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Malocclusion of teeth

  • Definition
    • Malocclusion means the teeth are not aligned properly.

  • Alternative Names
    • Crowded teeth; Misaligned teeth; Crossbite; Overbite; Underbite; Open bite

  • Causes
    • Occlusion refers to the alignment of teeth and the way that the upper and lower teeth fit together (bite). The upper teeth should fit slightly over the lower teeth. The points of the molars should fit the grooves of the opposite molar.

      The upper teeth keep you from biting your cheeks and lips, and your lower teeth protect your tongue.

      Malocclusion is most often hereditary. This means it is passed down through families. It may be caused by a difference between the size of the upper and lower jaws or between the jaw and tooth size. It causes tooth overcrowding or abnormal bite patterns. The shape of the jaws or birth defects such as cleft lip and palate may also be reasons for malocclusion.

      Other causes include:

      • Childhood habits such as thumb sucking, tongue thrusting, pacifier use beyond age 3, and prolonged use of a bottle
      • Extra teeth, lost teeth, impacted teeth, or abnormally shaped teeth
      • Ill-fitting dental fillings, crowns, dental appliances, retainers, or braces
      • Misalignment of jaw fractures after a severe injury
      • Tumors of the mouth and jaw

      There are different categories of malocclusion:

      • Class 1 malocclusion is the most common. The bite is normal, but the upper teeth slightly overlap the lower teeth.
      • Class 2 malocclusion, called retrognathism or overbite, occurs when the upper jaw and teeth severely overlap the bottom jaw and teeth.
      • Class 3 malocclusion, called prognathism or underbite, occurs when the lower jaw protrudes or juts forward, causing the lower jaw and teeth to overlap the upper jaw and teeth.
  • Symptoms
    • Symptoms of malocclusion are:

      • Abnormal alignment of teeth
      • Abnormal appearance of the face
      • Difficulty or discomfort when biting or chewing
      • Speech difficulties (rare), including lisp
      • Mouth breathing (breathing through the mouth without closing the lips)
  • Exams and Tests
    • Most problems with teeth alignment are discovered by a dentist during a routine exam. Your dentist may pull your cheek outward and ask you to bite down to check how well your back teeth come together. If there is any problem, your dentist may refer you to an orthodontist for diagnosis and treatment.

      You may need to have dental x-rays, head or skull x-rays, or facial x-rays. Diagnostic models of the teeth are often needed to diagnose the problem.

  • Treatment
    • Very few people have perfect teeth alignment. However, most problems are minor and do not require treatment.

      Malocclusion is the most common reason for referral to an orthodontist.

      The goal of treatment is to correct the positioning of the teeth. Correcting moderate or severe malocclusion can:

      Treatments may include:

      • Braces or other appliances: Metal bands are placed around some teeth, or metal, ceramic, or plastic bonds are attached to the surface of the teeth. Wires or springs apply force to the teeth. Clear braces (aligners) without wires may be used in some people.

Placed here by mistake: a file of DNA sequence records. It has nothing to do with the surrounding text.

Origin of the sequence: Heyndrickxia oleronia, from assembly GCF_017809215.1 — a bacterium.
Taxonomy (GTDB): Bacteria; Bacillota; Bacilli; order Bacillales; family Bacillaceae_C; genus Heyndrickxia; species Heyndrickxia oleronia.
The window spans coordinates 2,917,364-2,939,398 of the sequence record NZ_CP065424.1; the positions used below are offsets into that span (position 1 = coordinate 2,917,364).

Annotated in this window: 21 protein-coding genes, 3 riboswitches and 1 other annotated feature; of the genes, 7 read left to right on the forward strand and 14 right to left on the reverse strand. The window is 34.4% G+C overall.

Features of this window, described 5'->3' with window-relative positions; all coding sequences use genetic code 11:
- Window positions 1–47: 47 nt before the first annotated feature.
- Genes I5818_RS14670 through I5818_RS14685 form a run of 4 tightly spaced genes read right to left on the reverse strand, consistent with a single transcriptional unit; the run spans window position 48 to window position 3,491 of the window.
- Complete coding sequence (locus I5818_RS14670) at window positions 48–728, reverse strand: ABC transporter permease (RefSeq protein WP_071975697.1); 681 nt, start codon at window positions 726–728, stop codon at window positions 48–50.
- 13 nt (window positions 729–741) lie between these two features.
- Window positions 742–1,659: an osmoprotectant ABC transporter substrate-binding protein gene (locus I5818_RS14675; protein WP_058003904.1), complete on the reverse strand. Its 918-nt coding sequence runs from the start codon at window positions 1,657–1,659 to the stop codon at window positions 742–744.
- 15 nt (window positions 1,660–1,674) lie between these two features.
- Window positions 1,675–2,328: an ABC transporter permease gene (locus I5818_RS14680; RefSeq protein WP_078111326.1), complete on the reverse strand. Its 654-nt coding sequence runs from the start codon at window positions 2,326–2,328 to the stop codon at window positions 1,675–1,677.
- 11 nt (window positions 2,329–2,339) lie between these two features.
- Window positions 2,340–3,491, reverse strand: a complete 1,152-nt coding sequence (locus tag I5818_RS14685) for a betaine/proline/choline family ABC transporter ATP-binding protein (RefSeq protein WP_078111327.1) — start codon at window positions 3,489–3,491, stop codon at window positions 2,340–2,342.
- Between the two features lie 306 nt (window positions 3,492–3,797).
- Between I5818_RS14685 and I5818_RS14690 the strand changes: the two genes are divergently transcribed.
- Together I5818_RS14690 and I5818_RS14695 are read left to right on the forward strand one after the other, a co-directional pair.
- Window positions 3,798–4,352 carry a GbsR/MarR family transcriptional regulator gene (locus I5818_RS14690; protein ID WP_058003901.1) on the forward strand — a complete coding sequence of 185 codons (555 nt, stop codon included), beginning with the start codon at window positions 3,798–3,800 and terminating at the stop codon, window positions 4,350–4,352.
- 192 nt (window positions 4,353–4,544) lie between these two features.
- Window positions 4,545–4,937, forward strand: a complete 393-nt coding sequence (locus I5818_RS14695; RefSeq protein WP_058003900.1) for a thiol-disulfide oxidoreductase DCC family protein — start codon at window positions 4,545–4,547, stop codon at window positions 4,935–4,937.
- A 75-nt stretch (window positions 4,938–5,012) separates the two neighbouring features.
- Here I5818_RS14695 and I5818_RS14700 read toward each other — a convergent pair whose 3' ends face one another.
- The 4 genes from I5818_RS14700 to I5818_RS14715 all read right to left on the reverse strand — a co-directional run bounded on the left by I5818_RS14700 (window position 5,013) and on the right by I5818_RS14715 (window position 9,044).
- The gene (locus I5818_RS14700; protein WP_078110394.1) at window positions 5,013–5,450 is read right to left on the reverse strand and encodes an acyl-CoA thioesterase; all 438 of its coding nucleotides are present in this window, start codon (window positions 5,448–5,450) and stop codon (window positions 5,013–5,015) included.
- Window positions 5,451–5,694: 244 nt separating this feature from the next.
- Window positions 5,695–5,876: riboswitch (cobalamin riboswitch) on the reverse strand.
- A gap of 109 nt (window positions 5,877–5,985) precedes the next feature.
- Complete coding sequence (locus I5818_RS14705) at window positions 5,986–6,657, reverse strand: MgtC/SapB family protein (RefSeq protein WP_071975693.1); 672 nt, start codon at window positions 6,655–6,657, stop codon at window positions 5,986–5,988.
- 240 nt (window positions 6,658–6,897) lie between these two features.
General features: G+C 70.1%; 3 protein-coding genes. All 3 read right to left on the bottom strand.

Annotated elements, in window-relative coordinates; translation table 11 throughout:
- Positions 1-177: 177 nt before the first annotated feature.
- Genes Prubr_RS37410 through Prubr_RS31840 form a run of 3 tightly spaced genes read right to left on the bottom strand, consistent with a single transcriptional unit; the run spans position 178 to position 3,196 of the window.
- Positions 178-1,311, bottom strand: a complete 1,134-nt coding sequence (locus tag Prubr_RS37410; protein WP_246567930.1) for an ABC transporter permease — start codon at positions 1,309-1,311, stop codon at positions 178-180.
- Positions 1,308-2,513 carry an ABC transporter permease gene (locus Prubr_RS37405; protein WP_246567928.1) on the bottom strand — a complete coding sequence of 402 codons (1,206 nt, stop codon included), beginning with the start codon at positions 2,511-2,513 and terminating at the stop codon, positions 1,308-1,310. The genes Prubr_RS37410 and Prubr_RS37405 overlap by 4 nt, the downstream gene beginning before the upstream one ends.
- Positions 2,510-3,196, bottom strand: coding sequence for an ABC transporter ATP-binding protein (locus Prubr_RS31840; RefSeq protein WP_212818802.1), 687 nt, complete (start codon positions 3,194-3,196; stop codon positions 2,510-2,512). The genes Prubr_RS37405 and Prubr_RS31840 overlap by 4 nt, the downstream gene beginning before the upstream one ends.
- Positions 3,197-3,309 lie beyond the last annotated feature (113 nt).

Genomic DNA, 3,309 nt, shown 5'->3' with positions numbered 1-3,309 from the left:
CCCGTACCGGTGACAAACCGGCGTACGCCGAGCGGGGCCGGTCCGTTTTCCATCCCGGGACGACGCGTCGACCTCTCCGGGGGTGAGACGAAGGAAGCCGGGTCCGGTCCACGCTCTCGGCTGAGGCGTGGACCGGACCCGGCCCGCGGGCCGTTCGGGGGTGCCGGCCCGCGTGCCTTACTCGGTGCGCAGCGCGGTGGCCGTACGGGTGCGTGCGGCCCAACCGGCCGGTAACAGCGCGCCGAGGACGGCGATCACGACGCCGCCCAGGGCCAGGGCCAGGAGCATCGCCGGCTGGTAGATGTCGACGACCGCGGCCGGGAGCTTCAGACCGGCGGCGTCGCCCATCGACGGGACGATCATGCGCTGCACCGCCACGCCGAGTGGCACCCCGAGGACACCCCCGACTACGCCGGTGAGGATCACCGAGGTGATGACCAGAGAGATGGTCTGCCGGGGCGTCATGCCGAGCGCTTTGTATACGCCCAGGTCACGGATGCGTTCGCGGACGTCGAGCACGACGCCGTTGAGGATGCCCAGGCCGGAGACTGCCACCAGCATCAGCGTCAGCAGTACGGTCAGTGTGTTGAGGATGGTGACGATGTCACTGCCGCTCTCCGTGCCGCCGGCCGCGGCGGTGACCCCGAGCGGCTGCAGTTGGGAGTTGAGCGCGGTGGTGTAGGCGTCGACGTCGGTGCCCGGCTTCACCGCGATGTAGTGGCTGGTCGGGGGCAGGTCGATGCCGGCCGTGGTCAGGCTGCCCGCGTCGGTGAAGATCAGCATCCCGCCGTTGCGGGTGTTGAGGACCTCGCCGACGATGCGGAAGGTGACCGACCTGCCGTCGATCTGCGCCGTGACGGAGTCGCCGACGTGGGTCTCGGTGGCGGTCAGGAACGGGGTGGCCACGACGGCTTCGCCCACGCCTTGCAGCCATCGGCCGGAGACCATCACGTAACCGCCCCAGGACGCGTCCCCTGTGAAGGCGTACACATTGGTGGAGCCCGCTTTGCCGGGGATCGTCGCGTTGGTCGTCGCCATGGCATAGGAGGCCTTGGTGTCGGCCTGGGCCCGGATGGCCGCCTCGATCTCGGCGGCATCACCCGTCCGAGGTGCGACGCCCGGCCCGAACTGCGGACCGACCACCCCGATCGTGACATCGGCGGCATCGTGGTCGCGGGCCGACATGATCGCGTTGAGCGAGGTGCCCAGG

• Removal of one or more teeth: This may be needed if overcrowding is part of the problem.
      • Repair of rough or irregular teeth: Teeth may be adjusted down, reshaped, and bonded or capped. Misshapen restorations and dental appliances should be repaired.
      • Surgery: Surgical reshaping to lengthen or shorten the jaw is needed in rare cases. Wires, plates, or screws may be used to stabilize the jaw bone.

      It is important to brush and floss your teeth every day and have regular visits to a general dentist. Plaque builds up on braces and may permanently mark teeth or cause tooth decay if it is not properly removed.

      You will need a retainer to stabilize your teeth after having braces.

  • Outlook (Prognosis)
    • Problems with teeth alignment are easier, quicker, and less expensive to treat when they are corrected early. Treatment works best in children and adolescents because their bones are still soft and teeth are moved more easily. Treatment may last 6 months to 2 or more years. The time will depend on how much correction is needed.

      Treatment of orthodontic disorders in adults is often successful, but may require longer use of braces or other devices.

  • Possible Complications
    • Complications of malocclusion include:

      • Tooth decay
      • Discomfort during treatment
      • Irritation of mouth and gums (gingivitis) caused by appliances
      • Chewing or speaking difficulty during treatment
  • When to Contact a Medical Professional
    • Call your dentist if toothache, mouth pain, or other new symptoms develop during orthodontic treatment.

  • Prevention
    • Many types of malocclusion are not preventable. It may be necessary to control habits such as thumb sucking. Finding and treating the problem early allows for quicker results and more success.

  • References
    • Dean JA. Managing the developing occlusion. In: Dean JA, ed. McDonald and Avery's Dentistry for the Child and Adolescent. 10th ed. St. Louis, MO: Elsevier; 2016:chap 22.

      Tinanoff N. Malocclusion. In: Kliegman RM, Stanton BF, St Geme JW, Schor NF, eds. Nelson Textbook of Pediatrics. 20th ed. Philadelphia, PA: Elsevier; 2016:chap 309.